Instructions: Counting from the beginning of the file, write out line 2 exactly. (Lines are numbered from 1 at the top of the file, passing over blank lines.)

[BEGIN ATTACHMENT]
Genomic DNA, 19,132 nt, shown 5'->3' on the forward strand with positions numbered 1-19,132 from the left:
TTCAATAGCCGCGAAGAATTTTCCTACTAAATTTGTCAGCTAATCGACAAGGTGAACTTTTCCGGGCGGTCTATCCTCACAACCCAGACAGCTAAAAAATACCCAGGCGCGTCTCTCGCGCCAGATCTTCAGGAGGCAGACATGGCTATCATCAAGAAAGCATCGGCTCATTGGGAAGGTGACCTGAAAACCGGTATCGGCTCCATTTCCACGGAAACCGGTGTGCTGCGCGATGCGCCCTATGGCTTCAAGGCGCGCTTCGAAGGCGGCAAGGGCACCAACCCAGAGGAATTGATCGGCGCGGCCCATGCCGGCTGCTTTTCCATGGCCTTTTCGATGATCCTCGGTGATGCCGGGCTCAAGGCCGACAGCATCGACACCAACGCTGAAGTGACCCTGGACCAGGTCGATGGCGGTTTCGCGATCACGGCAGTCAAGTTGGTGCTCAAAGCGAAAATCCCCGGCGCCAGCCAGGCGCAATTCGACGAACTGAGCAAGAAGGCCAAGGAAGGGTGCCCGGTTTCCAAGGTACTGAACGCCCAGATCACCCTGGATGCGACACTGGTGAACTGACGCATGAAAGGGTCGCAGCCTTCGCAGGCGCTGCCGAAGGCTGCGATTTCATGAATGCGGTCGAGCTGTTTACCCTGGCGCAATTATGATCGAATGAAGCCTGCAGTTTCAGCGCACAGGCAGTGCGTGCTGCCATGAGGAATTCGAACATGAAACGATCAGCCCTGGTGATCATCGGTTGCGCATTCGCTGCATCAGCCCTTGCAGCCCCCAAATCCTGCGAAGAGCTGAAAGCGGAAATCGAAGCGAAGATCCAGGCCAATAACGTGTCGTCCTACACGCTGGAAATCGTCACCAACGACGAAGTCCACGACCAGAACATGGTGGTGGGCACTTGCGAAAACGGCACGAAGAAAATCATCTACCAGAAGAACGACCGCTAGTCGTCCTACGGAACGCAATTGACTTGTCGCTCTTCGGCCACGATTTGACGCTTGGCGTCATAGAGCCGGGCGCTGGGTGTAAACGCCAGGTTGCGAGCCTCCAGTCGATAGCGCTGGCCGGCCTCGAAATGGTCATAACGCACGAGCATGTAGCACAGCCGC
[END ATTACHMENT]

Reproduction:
TTCAATAGCCGCGAAGAATTTTCCTACTAAATTTGTCAGCTAATCGACAAGGTGAACTTTTCCGGGCGGTCTATCCTCACAACCCAGACAGCTAAAAAATACCCAGGCGCGTCTCTCGCGCCAGATCTTCAGGAGGCAGACATGGCTATCATCAAGAAAGCATCGGCTCATTGGGAAGGTGACCTGAAAACCGGTATCGGCTCCATTTCCACGGAAACCGGTGTGCTGCGCGATGCGCCCTATGGCTTCAAGGCGCGCTTCGAAGGCGGCAAGGGCACCAACCCAGAGGAATTGATCGGCGCGGCCCATGCCGGCTGCTTTTCCATGGCCTTTTCGATGATCCTCGGTGATGCCGGGCTCAAGGCCGACAGCATCGACACCAACGCTGAAGTGACCCTGGACCAGGTCGATGGCGGTTTCGCGATCACGGCAGTCAAGTTGGTGCTCAAAGCGAAAATCCCCGGCGCCAGCCAGGCGCAATTCGACGAACTGAGCAAGAAGGCCAAGGAAGGGTGCCCGGTTTCCAAGGTACTGAACGCCCAGATCACCCTGGATGCGACACTGGTGAACTGACGCATGAAAGGGTCGCAGCCTTCGCAGGCGCTGCCGAAGGCTGCGATTTCATGAATGCGGTCGAGCTGTTTACCCTGGCGCAATTATGATCGAATGAAGCCTGCAGTTTCAGCGCACAGGCAGTGCGTGCTGCCATGAGGAATTCGAACATGAAACGATCAGCCCTGGTGATCATCGGTTGCGCATTCGCTGCATCAGCCCTTGCAGCCCCCAAATCCTGCGAAGAGCTGAAAGCGGAAATCGAAGCGAAGATCCAGGCCAATAACGTGTCGTCCTACACGCTGGAAATCGTCACCAACGACGAAGTCCACGACCAGAACATGGTGGTGGGCACTTGCGAAAACGGCACGAAGAAAATCATCTACCAGAAGAACGACCGCTAGTCGTCCTACGGAACGCAATTGACTTGTCGCTCTTCGGCCACGATTTGACGCTTGGCGTCATAGAGCCGGGCGCTGGGTGTAAACGCCAGGTTGCGAGCCTCCAGTCGATAGCGCTGGCCGGCCTCGAAATGGTCATAACGCACGAGCATGTAGCACAGCCGC